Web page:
Be aware that some or most of your savings will be used to cover the moving costs. For example, if you need help to pack your items before you move, especially large or fragile ones, you’ll need to pay extra for packing services. This doesn’t mean you can’t learn to economize. When hiring movers, the weight of your shipment can be significantly reduced if you only bring the basics. There’s no need to bring half of your old home stuff into your new apartment. After all, you’re moving out to start fresh, aren’t you?

Calculations to be made before moving out.
Your income should cover all your monthly expenses – plan carefully!

Make a schedule of chores

Okay, so we’ve covered the moving organization and your finances are in check. Now you can kick back and relax in your new apartment, relishing in your freedom, right? Except, freedom comes with responsibilities, remember? Moving out is all fun and games until you realize that homes don’t run themselves, at least not yet. This is why you should create a schedule of chores as soon as you arrive to your new humble abode. It might help you to divide household chores into separate to-do lists, such as a daily, weekly, monthly list. Here’s an example of a weekly chores list:

  • wash clothes, bedsheets and towels
  • vacuum or sweep all floors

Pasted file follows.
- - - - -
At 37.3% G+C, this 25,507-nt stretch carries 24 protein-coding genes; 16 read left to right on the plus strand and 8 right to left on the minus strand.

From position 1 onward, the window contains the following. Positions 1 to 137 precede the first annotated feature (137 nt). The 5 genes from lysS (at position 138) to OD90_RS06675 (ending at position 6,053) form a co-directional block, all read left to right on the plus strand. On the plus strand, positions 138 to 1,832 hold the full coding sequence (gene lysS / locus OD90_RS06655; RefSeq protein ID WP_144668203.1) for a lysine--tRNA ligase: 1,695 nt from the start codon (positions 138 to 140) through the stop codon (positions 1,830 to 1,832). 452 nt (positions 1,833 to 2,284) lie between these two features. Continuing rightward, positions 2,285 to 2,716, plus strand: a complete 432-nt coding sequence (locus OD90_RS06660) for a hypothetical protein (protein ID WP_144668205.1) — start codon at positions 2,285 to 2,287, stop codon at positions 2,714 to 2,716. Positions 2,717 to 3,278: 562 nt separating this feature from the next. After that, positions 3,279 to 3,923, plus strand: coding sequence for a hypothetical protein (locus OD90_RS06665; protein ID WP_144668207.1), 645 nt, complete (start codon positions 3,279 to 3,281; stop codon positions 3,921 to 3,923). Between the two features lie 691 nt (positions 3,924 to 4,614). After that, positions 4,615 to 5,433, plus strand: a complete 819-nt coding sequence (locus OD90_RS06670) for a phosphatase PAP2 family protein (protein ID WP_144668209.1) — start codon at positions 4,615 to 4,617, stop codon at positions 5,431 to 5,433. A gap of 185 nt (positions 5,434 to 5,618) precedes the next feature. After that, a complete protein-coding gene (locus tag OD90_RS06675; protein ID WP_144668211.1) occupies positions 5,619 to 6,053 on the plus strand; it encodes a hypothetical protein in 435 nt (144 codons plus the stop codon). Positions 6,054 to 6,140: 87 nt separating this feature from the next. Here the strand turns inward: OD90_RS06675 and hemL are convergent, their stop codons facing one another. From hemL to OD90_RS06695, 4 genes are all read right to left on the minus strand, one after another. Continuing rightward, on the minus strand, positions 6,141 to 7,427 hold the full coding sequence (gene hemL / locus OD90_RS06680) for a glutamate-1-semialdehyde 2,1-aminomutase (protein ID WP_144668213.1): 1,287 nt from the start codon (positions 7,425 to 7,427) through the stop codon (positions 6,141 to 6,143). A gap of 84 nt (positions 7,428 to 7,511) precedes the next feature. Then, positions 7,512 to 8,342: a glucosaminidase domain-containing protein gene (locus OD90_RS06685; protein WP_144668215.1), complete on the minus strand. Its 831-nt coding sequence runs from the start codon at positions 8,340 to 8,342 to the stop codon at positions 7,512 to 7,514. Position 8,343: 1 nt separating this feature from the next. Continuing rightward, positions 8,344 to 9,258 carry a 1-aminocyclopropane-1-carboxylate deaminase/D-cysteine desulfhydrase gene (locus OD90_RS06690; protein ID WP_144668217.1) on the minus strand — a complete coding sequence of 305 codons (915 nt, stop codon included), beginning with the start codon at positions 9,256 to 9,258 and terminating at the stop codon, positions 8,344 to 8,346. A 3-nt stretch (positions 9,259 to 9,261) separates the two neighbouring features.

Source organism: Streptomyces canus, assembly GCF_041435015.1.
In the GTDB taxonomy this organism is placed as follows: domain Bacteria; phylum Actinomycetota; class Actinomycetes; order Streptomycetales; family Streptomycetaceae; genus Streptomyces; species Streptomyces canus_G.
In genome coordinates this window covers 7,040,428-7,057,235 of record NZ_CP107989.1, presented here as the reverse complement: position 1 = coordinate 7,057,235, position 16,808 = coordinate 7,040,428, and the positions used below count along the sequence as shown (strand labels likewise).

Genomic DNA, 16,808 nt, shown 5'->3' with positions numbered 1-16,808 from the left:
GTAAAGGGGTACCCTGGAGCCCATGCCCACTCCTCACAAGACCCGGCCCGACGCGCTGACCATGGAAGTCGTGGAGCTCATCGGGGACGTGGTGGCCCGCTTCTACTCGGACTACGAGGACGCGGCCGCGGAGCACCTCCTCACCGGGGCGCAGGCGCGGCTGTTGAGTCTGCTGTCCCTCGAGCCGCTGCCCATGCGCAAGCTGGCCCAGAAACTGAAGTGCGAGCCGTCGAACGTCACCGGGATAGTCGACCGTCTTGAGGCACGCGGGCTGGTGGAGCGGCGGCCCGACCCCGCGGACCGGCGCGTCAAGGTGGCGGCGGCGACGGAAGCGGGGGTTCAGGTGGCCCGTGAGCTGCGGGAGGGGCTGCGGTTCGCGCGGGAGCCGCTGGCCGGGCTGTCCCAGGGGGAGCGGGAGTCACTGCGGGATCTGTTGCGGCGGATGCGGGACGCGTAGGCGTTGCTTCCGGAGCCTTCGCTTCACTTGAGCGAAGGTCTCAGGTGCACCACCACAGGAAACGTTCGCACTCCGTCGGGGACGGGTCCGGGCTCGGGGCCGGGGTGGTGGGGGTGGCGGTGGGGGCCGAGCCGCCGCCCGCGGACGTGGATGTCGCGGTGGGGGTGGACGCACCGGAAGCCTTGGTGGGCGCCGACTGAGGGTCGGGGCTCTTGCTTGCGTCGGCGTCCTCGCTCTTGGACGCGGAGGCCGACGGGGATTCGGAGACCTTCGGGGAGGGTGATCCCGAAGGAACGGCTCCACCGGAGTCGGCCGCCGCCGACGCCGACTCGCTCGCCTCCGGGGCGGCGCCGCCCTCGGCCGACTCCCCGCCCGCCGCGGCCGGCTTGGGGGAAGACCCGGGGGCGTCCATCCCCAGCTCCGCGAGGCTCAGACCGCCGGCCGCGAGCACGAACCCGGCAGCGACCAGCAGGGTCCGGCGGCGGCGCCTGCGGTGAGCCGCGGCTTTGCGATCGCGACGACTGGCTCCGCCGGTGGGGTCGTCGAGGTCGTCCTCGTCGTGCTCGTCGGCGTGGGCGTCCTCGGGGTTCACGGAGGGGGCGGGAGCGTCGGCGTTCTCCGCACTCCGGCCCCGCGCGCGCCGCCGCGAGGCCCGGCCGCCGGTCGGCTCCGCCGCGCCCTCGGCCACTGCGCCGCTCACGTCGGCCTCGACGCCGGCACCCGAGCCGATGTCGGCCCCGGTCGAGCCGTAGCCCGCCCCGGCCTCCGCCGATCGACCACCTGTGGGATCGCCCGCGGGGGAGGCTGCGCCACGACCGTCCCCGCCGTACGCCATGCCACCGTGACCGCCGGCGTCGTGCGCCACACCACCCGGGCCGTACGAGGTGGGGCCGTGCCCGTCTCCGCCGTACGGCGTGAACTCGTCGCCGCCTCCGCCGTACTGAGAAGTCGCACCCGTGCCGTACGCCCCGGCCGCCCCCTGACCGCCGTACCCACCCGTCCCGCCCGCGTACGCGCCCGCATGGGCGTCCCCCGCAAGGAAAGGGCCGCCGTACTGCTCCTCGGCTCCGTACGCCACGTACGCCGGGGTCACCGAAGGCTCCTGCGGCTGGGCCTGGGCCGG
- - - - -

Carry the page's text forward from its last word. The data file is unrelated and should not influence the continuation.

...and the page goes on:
• dust all surfaces
  • empty trash in all trashcans
  • clean toilets

It might be helpful to do one chore every day of the week so that you’re not overwhelmed by doing it all in one day.  The important thing is to maintain a routine. Once you get in the groove, you can also personalize your space by decorating your apartment. Don’t be afraid to spark your creativity!

Ironing, one of the chores to learn before moving out.
Moving out means all chores are your responsibility – make time for them and don’t be lazy!

Prepare yourself emotionally before moving out

No matter how much we all want to start our own life independent of our parents, moving out is still emotionally difficult. With that in mind, it’s normal to feel nervous or overwhelmed. Spend time with family and hometown friends to let off steam. Prepare yourself mentally by researching the new area and the activities that might interest you. Keep in mind the vision of your new life, but don’t dwell too much on the negatives. You’ll figure it all out step by step.

Another way to prepare is to start changing the habits that will make the transition easier down the road. Analyse your cleanliness and spending habits as well as your ability to follow a daily routine. These will be of immense importance later on. If you’re moving to a place where you have friends, then be sure your transition will go way smoother. The first leap into the adult world isn’t all dread, it’s excitement as well, and worth celebrating too. Once you arrive, gather your friends and throw a house party – welcome to the real world!